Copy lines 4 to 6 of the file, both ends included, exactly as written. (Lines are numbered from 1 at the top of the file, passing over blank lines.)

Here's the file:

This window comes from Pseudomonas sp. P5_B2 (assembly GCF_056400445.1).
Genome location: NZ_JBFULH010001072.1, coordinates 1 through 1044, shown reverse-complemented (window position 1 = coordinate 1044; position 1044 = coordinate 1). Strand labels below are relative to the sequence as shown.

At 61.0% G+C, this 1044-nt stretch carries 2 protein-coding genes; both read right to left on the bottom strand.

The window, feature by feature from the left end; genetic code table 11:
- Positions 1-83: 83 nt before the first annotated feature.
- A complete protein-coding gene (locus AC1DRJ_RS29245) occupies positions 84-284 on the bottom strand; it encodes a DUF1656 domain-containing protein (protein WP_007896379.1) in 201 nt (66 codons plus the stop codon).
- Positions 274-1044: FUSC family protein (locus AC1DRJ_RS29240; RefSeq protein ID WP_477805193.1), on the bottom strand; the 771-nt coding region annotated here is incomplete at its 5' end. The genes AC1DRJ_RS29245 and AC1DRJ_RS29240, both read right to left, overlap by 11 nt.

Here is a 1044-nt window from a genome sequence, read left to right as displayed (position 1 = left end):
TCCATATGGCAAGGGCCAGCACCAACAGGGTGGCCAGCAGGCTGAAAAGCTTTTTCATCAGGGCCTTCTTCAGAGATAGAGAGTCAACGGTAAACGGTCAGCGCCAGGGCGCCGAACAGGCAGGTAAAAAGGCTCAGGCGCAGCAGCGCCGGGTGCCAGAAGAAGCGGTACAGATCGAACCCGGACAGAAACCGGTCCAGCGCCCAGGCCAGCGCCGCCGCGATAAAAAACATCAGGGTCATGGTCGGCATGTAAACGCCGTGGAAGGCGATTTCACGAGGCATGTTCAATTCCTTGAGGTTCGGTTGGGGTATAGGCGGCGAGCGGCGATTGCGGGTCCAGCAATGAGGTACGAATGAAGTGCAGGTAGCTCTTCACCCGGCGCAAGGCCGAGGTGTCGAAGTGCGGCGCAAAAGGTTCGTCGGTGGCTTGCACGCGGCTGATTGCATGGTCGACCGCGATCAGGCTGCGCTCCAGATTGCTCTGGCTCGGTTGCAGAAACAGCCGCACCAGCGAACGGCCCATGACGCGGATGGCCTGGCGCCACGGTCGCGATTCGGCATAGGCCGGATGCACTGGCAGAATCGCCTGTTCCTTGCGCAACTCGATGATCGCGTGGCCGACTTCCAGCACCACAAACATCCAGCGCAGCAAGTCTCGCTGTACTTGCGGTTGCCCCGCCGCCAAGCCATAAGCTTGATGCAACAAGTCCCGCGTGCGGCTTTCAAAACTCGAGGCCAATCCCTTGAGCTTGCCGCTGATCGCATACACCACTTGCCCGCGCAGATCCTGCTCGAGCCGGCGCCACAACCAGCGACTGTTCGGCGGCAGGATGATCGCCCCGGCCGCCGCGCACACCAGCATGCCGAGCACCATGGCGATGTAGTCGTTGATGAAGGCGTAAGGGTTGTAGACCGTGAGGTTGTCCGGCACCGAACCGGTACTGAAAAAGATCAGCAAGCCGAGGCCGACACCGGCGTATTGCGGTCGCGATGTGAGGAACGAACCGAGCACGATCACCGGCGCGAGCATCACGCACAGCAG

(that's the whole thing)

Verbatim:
The window, feature by feature from the left end; genetic code table 11:
- Positions 1-83: 83 nt before the first annotated feature.
- A complete protein-coding gene (locus AC1DRJ_RS29245) occupies positions 84-284 on the bottom strand; it encodes a DUF1656 domain-containing protein (protein WP_007896379.1) in 201 nt (66 codons plus the stop codon).